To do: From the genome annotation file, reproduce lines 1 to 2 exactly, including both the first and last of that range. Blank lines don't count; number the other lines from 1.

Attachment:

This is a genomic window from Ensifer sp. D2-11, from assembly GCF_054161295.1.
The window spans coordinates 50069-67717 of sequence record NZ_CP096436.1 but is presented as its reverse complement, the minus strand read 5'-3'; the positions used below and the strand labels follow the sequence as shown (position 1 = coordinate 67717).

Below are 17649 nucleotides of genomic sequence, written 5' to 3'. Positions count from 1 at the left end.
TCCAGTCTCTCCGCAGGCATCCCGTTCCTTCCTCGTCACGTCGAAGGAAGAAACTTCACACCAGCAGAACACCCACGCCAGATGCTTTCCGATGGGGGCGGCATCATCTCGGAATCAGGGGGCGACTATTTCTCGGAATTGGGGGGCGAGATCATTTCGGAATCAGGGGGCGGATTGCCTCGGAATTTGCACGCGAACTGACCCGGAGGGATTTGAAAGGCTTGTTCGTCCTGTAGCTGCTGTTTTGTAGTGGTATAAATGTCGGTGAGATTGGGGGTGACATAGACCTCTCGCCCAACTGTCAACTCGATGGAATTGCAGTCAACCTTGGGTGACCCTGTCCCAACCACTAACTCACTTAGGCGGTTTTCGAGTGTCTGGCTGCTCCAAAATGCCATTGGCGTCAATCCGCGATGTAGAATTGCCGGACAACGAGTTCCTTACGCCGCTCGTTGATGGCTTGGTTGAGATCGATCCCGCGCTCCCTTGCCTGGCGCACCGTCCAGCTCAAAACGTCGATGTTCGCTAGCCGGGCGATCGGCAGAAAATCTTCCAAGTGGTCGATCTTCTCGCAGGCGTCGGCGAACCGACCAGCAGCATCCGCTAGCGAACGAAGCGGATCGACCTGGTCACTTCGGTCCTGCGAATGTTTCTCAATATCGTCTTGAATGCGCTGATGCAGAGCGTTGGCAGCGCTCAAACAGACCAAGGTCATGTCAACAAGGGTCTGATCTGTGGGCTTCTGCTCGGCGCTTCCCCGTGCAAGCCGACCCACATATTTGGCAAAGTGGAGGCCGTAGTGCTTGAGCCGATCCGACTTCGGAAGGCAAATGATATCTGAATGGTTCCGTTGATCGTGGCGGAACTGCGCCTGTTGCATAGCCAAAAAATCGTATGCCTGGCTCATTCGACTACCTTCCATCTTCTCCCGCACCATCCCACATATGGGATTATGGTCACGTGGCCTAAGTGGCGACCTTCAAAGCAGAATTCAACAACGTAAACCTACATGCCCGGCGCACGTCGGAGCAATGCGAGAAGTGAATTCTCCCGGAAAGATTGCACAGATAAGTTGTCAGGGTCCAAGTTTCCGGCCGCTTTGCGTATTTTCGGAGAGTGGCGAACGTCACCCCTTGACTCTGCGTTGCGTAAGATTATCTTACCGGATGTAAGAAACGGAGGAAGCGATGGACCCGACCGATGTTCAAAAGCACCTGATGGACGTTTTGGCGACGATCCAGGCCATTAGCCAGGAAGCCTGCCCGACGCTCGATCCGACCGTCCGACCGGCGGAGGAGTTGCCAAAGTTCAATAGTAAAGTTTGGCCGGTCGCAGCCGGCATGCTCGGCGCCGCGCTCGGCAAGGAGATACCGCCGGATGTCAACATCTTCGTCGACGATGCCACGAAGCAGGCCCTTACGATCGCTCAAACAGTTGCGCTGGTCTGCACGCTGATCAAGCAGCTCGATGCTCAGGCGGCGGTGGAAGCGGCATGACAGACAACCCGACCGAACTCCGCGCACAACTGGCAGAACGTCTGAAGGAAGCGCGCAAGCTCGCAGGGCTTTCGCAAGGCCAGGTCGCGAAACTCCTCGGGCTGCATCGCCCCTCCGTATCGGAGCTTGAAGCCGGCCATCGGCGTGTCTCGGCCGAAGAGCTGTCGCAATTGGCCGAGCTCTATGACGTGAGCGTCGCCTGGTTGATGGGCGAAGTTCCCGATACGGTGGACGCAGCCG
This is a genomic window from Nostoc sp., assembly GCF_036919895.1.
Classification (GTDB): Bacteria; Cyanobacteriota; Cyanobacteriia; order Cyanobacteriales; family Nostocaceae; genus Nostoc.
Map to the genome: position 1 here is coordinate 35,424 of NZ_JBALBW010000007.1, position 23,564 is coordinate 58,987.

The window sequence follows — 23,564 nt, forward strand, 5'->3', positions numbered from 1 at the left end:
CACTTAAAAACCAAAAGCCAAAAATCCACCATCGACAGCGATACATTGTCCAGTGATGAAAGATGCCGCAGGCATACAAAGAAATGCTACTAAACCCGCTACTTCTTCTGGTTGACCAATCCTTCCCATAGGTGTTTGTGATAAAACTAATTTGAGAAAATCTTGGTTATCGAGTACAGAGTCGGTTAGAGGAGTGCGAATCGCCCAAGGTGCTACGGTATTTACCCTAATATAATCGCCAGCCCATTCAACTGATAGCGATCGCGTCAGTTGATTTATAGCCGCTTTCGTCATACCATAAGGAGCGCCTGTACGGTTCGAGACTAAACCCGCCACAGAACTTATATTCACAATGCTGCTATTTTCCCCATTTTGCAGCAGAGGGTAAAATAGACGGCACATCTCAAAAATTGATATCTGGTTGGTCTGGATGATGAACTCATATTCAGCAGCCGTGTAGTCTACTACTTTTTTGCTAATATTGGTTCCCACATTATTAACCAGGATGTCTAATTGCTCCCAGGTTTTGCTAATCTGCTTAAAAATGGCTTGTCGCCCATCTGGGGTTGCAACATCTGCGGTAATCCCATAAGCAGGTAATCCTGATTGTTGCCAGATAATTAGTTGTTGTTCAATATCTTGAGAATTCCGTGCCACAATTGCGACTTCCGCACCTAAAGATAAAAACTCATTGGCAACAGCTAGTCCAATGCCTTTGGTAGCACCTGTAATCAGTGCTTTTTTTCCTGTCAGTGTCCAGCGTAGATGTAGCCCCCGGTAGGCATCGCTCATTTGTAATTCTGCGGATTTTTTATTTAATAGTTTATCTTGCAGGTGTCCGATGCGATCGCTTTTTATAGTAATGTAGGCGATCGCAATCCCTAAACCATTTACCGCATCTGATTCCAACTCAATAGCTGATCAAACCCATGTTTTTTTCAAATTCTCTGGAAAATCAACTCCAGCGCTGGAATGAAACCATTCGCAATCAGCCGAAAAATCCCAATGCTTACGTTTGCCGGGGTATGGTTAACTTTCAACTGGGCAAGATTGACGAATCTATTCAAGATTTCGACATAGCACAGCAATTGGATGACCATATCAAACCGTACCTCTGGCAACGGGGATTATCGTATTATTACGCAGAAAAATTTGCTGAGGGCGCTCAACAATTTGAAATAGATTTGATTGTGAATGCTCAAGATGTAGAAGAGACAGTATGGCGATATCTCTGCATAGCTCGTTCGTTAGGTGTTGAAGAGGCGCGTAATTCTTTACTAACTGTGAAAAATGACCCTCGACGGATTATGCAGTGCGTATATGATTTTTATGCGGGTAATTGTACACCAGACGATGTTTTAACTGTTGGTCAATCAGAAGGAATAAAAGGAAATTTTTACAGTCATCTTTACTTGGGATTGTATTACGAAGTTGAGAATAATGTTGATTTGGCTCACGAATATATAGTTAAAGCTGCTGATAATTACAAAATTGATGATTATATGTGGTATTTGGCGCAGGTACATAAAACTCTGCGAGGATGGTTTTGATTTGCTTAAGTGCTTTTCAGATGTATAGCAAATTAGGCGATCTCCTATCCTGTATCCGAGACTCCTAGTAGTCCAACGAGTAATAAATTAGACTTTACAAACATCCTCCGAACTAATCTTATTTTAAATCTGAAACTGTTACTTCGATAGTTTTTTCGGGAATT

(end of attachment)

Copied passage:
This is a genomic window from Ensifer sp. D2-11, from assembly GCF_054161295.1.
The window spans coordinates 50069-67717 of sequence record NZ_CP096436.1 but is presented as its reverse complement, the minus strand read 5'-3'; the positions used below and the strand labels follow the sequence as shown (position 1 = coordinate 67717).